The gain-pain ratio for stealing copper is extremely lopsided.
The thief may net a few hundred dollars, while doing thousands and tens of thousands — and, in the case of an abandoned Danville factory, hundreds of thousands — of dollars of damage.
Public safety is jeopardized by phone and power outages, so much so that AT&T is offering cash rewards for information about copper thefts.
Businesses are temporarily shut down when air conditioners are vandalized. Workers making repairs are put at risk.
Oh, and the thieves sometimes die from electrocution.
We haven't seen any statistics, but the anecdotal evidence is disturbing. Copper thefts declined in 2008 with the price of copper, but appear to be soaring again as copper prices have rebounded to above 2006 levels.
Professional offices in Lexington, rural phone lines, churches, electrical substations — all have been disabled by copper thefts in recent weeks.
The latest fatality, a 22-year-old man, was electrocuted last month, apparently while attempting to steal copper wire from an electric substation in McCreary County.
The legislature enacted a law in 2008 and another this year that were supposed to make it harder to sell stolen copper.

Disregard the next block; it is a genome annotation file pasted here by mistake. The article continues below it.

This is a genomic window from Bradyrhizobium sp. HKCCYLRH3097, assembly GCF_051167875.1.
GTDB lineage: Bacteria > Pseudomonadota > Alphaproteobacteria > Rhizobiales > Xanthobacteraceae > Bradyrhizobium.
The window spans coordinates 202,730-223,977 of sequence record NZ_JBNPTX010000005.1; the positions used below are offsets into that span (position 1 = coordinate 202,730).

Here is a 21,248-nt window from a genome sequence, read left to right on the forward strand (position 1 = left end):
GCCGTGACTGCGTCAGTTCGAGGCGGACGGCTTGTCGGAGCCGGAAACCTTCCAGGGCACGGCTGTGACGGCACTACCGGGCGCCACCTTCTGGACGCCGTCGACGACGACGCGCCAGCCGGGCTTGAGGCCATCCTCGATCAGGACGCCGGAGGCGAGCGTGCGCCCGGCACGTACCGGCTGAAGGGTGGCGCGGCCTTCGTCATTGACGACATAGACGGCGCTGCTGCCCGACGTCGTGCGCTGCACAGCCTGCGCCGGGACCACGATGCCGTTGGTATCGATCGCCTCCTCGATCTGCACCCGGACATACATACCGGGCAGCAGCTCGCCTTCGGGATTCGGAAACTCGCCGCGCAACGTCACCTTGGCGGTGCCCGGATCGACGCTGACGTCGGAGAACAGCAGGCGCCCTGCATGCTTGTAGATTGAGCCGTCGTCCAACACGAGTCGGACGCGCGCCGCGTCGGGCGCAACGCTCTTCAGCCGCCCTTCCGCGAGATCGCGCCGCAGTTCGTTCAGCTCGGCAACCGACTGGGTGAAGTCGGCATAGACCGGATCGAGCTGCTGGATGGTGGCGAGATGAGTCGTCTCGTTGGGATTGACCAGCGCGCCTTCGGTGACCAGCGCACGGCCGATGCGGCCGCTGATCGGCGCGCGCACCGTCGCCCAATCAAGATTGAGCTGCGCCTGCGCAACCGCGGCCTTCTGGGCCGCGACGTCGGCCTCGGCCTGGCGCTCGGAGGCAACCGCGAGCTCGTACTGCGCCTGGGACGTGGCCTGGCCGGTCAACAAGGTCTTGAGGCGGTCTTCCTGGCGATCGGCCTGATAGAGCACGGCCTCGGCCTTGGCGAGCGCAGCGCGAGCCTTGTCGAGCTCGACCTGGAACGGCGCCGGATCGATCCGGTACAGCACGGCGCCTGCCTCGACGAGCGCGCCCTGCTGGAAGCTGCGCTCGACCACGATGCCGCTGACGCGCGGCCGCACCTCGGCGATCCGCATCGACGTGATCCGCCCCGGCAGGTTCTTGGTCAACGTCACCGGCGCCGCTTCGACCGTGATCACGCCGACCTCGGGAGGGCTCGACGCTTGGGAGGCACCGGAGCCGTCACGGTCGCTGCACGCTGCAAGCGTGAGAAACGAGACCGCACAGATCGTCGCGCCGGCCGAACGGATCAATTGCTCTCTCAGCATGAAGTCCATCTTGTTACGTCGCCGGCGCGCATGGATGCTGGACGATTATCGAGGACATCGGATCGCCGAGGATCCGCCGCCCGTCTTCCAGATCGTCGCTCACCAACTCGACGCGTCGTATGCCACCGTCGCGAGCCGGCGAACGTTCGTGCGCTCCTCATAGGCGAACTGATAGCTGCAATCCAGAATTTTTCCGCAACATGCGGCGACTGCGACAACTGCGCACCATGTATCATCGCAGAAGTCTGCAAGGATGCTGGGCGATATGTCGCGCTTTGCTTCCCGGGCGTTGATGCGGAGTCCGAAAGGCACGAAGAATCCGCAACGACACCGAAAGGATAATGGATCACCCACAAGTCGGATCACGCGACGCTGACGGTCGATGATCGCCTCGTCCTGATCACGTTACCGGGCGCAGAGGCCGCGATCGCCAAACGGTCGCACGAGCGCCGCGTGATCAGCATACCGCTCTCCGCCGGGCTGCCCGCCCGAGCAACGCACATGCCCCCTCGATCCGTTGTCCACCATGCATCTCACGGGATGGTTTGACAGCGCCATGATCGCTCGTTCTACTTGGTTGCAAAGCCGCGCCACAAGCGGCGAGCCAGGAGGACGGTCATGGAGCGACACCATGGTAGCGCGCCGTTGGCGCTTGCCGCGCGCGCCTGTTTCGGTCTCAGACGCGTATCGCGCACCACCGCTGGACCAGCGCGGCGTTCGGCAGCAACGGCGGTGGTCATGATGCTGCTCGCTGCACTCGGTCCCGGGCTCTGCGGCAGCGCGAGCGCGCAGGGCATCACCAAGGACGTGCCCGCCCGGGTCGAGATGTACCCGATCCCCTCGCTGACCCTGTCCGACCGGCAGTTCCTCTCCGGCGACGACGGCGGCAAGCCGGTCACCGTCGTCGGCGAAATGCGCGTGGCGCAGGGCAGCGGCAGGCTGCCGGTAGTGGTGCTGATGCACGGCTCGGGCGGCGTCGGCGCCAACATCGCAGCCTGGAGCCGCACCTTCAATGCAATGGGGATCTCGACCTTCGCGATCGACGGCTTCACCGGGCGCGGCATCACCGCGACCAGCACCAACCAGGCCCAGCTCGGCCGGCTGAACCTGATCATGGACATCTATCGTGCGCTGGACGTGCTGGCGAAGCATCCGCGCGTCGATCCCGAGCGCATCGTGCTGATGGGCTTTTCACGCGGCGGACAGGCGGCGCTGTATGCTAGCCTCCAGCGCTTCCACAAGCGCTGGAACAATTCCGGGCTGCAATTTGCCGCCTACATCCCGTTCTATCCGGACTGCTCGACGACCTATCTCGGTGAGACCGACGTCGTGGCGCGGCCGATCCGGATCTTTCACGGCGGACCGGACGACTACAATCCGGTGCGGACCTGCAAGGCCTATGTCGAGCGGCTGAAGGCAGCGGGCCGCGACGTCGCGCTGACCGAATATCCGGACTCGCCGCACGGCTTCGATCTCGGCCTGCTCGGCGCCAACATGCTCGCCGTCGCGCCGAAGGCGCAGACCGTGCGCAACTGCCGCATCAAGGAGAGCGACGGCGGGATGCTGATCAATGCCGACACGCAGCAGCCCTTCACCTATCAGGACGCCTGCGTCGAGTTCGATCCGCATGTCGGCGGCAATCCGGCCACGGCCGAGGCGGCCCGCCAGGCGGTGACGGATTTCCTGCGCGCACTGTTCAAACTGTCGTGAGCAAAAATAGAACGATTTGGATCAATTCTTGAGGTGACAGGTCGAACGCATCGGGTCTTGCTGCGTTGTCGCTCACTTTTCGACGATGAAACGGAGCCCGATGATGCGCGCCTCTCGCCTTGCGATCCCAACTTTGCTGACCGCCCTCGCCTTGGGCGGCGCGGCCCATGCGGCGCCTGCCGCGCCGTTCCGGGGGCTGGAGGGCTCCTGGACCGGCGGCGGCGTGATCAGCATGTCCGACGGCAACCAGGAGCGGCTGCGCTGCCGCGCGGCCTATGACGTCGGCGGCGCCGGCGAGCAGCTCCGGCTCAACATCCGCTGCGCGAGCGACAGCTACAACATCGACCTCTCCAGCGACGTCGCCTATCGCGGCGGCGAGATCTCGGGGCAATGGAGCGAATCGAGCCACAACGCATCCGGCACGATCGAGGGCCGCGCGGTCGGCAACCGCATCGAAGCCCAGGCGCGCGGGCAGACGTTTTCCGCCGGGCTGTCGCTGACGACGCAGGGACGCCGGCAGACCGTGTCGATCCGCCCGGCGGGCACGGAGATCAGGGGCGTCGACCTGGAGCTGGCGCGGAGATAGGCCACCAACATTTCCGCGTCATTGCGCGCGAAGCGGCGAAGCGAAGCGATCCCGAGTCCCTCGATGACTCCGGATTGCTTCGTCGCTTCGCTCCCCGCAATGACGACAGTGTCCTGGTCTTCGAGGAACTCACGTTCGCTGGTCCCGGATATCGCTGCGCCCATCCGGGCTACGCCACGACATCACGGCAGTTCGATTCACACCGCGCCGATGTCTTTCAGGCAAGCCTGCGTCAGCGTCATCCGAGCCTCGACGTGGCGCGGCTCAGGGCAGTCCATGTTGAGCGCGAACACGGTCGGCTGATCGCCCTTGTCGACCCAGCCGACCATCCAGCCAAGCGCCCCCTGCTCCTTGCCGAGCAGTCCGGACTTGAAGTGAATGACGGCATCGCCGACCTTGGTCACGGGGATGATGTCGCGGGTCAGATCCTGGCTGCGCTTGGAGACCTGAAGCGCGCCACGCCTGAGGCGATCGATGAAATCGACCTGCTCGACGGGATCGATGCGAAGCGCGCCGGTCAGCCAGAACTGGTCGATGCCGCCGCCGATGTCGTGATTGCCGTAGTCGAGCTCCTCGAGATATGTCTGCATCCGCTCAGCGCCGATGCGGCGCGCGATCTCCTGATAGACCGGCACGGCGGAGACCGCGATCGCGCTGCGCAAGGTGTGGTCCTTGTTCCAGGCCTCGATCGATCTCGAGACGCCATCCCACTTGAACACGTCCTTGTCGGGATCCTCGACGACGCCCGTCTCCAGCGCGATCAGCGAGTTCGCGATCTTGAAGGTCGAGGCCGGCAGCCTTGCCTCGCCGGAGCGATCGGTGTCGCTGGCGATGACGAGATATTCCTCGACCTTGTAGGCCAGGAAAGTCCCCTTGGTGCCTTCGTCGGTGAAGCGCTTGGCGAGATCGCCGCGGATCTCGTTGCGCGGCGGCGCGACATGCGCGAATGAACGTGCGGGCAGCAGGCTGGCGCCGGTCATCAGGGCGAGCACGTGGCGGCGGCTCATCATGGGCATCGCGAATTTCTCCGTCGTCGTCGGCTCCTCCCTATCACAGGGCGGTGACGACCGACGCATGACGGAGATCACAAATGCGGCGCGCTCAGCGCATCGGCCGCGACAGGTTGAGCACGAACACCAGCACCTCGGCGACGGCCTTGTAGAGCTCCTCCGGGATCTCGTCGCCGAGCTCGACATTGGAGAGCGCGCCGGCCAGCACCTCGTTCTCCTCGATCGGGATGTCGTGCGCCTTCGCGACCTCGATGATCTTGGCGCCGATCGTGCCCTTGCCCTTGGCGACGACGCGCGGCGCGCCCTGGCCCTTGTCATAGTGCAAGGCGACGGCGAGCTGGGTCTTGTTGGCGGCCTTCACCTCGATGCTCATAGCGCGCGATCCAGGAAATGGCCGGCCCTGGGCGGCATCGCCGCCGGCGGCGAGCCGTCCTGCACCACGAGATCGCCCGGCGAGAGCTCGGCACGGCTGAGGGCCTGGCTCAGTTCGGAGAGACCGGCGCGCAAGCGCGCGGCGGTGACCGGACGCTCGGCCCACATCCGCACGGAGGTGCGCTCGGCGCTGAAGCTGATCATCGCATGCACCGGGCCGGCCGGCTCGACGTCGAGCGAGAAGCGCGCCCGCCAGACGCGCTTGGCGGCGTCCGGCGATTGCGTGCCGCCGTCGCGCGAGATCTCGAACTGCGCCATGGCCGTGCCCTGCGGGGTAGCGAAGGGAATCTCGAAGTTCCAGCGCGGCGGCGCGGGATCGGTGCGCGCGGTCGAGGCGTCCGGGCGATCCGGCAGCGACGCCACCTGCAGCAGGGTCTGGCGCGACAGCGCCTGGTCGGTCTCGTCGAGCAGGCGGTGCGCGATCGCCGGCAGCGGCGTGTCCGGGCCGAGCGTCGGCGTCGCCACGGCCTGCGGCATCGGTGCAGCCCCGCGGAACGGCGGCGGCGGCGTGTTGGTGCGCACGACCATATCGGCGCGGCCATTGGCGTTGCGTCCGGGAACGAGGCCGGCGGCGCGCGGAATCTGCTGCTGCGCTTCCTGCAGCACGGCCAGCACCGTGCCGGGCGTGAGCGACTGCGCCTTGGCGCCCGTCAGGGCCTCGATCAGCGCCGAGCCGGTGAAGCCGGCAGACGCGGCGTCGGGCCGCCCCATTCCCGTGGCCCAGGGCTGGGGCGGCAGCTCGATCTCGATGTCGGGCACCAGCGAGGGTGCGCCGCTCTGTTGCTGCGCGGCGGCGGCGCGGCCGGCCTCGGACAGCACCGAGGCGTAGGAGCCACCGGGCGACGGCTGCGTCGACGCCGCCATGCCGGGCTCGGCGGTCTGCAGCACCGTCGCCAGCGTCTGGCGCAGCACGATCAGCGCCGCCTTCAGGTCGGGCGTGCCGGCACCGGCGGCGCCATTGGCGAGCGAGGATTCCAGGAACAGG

But without a greater emphasis on educating scrap dealers, and then holding them accountable, the illicit copper trade is probably going to boom as long as prices are high and large numbers of Kentuckians are compelled to feed their craving for drugs. A high jobless rate doesn't help, either.
Under the 2008 law, scrap dealers are supposed to keep the same kinds of registries as pawn shops, recording and maintaining for two years information identifying the sellers of metal, railroad rails and beer kegs, and making the information available to law enforcement upon request.
The law was strengthened this year to require a signed certificate of ownership from the seller of smelted, burned or melted metals.
Scrap dealers who fail to comply with the rules can be fined $100 and receive 30 days in jail.
We know law enforcement already is juggling more than it can handle, but increased attention to scrap dealers could pay off.
Some states are considering banning the sale of copper scrap by anyone other than a certified electrician or bona fide electrical company. That's something for the legislature to consider.
Scrap dealers who don't want to be viewed as fences for thieves should follow the example of Chaquita Lanham of Lanham's Scrap Metal of Richmond who has alerted police to several crimes.
Depriving copper thieves of a market is the best way to fight a crime that has many victims.